Sainte-Chapelle is uncontested as the epitome of the Gothic rayonnant style -- where all the technology of the age:  the pointed arch, flying buttresses, the ribbed vault, and exacting mathematical proportions: allowed for massive expanses of stained glass windows. This was not a mere stylistic exercise, but rather the application of architectural skill to dematerialize the stone building, to create the effect of being in a soaring building of glass. But even more than that: the theological vision of the Gothic builders was not to create a mere building of glass, but more "the city of pure gold, that seemed like transparent glass" (Rev 21:21). It is the Heavenly Jerusalem that has, "no need for sun or moon, since the Lamb gives it light."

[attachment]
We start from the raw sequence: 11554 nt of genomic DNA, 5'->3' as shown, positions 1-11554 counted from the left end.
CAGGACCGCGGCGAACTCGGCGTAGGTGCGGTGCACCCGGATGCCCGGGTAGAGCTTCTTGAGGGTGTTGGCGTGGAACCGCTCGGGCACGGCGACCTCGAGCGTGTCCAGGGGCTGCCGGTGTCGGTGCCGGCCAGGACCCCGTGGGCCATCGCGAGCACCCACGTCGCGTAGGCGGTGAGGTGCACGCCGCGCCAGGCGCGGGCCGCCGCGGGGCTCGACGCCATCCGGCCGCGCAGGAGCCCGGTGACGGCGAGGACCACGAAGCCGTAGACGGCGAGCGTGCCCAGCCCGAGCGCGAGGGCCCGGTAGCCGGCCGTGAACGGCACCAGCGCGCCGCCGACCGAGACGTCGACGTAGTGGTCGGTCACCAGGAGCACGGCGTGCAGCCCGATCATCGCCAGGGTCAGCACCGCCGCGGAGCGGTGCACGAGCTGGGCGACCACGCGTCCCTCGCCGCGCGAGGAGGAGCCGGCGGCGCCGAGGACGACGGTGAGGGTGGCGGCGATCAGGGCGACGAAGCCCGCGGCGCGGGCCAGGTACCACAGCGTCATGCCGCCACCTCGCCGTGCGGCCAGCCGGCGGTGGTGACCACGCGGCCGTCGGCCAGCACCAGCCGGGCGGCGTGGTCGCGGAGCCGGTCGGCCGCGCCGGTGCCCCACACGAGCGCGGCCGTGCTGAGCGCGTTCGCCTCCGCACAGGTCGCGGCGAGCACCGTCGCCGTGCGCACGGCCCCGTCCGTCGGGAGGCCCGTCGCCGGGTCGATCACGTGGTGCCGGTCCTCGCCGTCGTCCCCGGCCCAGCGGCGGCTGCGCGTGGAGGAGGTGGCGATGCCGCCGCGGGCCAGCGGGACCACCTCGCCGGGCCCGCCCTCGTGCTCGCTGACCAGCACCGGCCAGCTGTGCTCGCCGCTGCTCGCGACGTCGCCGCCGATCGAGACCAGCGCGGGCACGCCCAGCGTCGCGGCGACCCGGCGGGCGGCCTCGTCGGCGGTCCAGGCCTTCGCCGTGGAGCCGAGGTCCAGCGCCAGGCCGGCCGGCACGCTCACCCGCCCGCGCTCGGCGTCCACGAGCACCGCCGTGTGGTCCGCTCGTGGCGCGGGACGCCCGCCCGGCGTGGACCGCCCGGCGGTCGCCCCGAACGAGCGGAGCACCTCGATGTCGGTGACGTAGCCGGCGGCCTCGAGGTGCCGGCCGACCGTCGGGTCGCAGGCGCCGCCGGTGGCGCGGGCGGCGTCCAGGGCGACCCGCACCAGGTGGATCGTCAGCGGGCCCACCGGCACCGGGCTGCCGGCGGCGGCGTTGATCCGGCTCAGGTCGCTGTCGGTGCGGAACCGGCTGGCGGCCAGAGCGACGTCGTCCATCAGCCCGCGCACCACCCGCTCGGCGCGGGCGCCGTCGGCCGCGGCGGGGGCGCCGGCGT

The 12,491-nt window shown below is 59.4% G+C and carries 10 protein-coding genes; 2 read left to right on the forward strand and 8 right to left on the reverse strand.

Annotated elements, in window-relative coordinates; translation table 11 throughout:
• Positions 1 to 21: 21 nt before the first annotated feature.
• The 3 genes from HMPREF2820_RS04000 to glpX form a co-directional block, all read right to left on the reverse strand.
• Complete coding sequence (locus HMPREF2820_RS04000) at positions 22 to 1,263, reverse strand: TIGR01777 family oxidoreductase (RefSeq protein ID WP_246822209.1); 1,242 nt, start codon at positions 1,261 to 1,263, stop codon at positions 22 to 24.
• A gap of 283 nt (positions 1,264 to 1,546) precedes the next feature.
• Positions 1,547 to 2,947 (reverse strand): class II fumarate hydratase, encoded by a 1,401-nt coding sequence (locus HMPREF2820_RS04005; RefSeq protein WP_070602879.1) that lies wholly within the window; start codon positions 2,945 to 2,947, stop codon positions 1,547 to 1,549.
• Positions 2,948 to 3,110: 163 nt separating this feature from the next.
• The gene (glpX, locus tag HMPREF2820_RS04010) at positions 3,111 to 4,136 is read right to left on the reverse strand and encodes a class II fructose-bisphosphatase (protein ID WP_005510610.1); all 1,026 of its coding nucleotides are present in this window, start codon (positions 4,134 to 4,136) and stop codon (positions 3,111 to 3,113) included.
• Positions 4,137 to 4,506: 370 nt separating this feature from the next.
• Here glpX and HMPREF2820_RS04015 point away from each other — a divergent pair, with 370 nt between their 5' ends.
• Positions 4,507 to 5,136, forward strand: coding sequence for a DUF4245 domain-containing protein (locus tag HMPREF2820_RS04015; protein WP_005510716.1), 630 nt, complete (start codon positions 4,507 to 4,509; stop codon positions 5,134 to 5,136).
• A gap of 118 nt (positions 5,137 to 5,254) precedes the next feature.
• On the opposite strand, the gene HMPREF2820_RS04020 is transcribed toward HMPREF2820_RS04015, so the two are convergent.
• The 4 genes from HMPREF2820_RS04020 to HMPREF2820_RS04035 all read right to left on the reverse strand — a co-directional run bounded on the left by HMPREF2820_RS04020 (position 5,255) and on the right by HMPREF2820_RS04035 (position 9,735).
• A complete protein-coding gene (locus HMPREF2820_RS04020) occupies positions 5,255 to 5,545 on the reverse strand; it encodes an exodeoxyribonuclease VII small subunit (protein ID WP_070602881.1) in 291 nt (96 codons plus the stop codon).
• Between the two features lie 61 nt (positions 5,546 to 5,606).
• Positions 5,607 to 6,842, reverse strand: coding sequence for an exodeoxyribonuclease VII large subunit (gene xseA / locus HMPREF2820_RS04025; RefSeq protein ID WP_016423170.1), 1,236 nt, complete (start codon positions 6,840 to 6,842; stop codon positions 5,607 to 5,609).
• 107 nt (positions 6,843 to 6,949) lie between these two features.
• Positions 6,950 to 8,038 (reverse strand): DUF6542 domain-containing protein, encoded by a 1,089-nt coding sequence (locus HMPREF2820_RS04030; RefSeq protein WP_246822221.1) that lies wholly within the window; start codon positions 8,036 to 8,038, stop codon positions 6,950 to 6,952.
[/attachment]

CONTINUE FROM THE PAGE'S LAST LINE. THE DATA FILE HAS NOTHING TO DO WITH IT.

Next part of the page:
This heavenly Jerusalem is perhaps the more important inspiration for architects, at least from the fourth century when Eusebius commented on the new Cathedral at Tyre,
But the region above the heavens, with the models of earthly things which are there, and the so-called Jerusalem above, and the heavenly Mount of Zion, and the celestial city of the living God, in which innumerable choirs of angels and the Church of the first born, whose names are written in heaven, praise their Maker...
The celestial city is the architectural setting for the heavenly liturgy, where the angels and saints eternally worship the Trinity, "day and night they cried unceasingly, Holy, holy, holy is the Lord God, the Almighty, who ever was, and is, and is still to come" (Rev 4:8).